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Police search home of Bettencourt's daughter

By the CNN Wire Staff
French police guard the entrance of Liliane Bettencourt's home on July 26.
French police guard the entrance of Liliane Bettencourt's home on July 26.
  • Police are searching the home of Liliane Bettencourt's daughter
  • Bettencourt is the L'Oreal heiress and France's richest woman
  • Police questioned Bettencourt on Monday

Paris, France (CNN) -- French police are searching the home of the daughter of L'Oreal heiress Liliane Bettencourt, a spokeswoman from the prosecutor's office in the Paris suburb of Nanterre told CNN Wednesday.

Bettencourt's daughter, Francoise Bettencourt-Meyers, went to court last month accusing a photographer of bilking her mother out of a billion euros.

Bettencourt, who is France's richest woman, allegedly gave the money to the photographer, but her daughter says she is not mentally competent to handle her own affairs.

At the same time, police are investigating claims that Bettencourt's adviser gave envelopes of cash to French President Nicolas Sarkozy and Labor Minister Eric Woerth.Police questioned Liliane Bettencourt on Monday.

It was unclear whether the search at her daughter's home and the questioning of Liliane Bettencourt were related, or to what case the search was tied.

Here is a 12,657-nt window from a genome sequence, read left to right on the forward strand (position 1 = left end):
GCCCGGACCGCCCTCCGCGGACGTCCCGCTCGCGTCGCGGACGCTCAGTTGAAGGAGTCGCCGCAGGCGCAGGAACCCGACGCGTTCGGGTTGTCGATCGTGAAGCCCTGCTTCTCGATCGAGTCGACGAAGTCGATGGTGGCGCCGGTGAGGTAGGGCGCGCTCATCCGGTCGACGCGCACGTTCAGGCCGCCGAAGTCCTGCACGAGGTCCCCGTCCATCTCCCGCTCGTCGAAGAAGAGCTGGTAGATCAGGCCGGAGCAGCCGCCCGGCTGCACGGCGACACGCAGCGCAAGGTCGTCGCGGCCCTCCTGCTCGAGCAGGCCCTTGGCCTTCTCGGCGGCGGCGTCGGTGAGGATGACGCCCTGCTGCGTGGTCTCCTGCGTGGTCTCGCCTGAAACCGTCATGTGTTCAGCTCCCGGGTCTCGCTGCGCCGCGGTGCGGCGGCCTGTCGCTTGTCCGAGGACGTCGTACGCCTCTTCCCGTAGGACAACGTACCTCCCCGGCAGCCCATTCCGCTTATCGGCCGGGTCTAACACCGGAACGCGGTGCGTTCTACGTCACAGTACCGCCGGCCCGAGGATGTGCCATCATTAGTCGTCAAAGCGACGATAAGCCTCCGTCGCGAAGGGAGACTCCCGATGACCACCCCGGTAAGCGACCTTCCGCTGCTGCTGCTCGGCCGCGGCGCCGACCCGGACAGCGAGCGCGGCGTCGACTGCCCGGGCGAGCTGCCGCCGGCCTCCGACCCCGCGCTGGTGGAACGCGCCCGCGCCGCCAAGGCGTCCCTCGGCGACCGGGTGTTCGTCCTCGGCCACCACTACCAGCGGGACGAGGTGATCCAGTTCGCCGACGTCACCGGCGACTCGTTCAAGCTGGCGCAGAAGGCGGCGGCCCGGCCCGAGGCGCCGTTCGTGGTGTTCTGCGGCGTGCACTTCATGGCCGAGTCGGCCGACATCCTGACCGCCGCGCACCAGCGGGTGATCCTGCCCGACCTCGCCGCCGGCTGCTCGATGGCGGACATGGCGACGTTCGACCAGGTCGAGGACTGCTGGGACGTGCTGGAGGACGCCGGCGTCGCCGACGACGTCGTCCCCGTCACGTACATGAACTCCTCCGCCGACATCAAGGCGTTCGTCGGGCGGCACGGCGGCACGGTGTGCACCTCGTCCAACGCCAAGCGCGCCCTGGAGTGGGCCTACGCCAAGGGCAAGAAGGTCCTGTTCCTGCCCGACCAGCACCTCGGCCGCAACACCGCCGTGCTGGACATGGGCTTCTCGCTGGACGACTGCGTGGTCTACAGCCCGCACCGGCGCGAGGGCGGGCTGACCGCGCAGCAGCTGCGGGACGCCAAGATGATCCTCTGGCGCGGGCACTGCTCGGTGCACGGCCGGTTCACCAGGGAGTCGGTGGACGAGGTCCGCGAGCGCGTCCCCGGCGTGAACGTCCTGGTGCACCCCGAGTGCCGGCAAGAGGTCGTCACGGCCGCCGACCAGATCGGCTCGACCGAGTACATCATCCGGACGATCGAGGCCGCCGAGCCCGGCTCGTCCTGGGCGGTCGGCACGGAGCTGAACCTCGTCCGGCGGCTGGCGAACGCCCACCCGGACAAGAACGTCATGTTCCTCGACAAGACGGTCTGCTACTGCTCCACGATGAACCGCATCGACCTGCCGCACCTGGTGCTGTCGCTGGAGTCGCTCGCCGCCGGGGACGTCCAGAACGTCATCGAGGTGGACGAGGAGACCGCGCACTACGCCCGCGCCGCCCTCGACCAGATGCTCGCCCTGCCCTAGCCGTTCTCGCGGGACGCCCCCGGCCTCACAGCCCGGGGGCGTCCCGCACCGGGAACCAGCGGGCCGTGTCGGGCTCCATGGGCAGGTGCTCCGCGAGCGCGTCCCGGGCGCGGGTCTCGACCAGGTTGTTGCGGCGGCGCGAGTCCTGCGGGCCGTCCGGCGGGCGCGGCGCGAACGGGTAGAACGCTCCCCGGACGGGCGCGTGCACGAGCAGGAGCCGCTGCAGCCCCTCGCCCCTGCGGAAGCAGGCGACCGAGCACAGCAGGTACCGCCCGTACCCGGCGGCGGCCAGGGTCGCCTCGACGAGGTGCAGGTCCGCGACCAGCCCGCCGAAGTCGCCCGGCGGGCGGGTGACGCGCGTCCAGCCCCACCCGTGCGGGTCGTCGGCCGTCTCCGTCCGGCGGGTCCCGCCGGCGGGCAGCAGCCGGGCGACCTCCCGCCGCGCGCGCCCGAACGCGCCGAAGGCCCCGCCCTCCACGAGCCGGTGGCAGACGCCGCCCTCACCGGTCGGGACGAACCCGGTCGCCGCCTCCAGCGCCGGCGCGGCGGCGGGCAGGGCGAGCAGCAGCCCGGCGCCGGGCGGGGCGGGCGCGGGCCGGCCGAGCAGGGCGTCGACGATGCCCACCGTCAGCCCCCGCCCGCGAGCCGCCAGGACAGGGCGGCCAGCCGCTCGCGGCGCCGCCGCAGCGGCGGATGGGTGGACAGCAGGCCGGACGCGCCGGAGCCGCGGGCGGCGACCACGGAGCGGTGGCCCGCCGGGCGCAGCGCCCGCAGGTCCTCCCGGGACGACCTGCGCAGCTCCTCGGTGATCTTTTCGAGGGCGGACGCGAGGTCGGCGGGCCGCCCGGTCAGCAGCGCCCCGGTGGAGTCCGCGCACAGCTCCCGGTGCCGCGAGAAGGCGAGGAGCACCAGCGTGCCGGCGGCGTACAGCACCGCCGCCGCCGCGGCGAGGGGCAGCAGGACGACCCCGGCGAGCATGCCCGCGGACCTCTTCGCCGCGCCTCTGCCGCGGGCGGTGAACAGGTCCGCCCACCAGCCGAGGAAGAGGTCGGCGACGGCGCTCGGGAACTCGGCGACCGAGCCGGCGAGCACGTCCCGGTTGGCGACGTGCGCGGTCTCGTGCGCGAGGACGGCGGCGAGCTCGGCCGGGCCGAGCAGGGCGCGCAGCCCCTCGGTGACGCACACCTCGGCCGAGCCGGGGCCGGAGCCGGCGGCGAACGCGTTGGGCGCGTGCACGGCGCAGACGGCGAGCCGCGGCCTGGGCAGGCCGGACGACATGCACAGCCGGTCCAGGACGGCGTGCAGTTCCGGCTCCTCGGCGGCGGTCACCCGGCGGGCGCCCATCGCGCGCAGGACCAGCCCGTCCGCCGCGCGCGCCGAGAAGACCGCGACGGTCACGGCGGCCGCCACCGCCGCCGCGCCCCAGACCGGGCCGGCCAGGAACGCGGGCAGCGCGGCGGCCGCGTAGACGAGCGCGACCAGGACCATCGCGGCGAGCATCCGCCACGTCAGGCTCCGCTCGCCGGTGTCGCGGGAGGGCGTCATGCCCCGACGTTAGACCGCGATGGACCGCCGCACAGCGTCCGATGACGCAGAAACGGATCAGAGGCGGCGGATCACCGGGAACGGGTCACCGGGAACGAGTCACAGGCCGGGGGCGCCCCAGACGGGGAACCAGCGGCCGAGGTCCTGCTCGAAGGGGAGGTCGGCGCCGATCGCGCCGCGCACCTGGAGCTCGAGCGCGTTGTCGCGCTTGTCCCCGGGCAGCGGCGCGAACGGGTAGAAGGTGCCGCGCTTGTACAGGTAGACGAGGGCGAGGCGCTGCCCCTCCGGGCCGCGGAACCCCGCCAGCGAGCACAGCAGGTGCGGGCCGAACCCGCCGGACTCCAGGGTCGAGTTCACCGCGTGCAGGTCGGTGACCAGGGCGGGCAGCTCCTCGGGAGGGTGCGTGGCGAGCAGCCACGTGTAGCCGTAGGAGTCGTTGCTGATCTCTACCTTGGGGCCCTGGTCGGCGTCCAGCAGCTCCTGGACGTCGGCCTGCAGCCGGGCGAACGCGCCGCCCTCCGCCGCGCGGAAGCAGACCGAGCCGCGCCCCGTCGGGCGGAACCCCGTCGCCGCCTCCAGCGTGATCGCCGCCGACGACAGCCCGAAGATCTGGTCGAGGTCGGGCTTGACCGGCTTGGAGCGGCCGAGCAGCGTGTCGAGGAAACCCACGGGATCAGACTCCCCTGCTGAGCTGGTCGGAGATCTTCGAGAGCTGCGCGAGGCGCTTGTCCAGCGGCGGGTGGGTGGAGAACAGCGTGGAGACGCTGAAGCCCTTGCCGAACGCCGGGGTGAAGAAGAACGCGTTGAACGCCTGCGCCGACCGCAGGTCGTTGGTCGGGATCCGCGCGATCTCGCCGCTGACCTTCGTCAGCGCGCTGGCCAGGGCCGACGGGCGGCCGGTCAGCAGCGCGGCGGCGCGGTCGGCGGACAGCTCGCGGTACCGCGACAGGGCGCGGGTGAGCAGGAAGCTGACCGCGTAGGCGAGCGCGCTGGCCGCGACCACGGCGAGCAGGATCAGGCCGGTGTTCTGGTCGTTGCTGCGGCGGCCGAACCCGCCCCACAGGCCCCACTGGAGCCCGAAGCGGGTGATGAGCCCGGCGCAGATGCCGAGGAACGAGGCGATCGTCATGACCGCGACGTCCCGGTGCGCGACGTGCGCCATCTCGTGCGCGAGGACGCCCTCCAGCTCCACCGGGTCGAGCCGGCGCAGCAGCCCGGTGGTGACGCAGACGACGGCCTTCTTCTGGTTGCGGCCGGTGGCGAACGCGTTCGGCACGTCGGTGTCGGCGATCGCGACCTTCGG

Woerth and Sarkozy have both denied the allegations, which resulted from secret recordings that surfaced last month. The recordings, allegedly made by Bettencourt's butler, also refer to a bank account in Switzerland containing 80 million euros ($98.3 million), which had not been reported on Bettencourt's taxes.

Woerth will be questioned by police at some point, a spokeswoman for the prosecutor's office said last week. No date for that has been set.

Woerth's wife, Florence, was questioned last week, the spokeswoman said. The secret recordings published last month revealed that Florence Woerth was, until late June, the deputy to Bettencourt's financial adviser, Patrice de Maistre.

Bettencourt's former bookkeeper, Claire Thibout, elaborated on the allegations in an interview this month with a French investigative website.

She said she prepared envelopes of cash that were to be given to Sarkozy and Woerth, who previously worked in the Budget Ministry and was in charge of reforms to France's retirement system.

Thibout's lawyer told French news agency Agence France-Presse this month that de Maistre once asked his client for 150,000 euros ($188,800) and said he would give it "discreetly" to Woerth at a dinner.

Thibout testified before a judge about the allegations earlier in July.

The French newspaper Le Monde published her testimony, in which she repeated her allegations against de Maistre and said she regularly withdrew large sums of money at his request.

Among other claims is that Sarkozy's 2007 presidential campaign received money from Bettencourt in excess of campaign finance limits.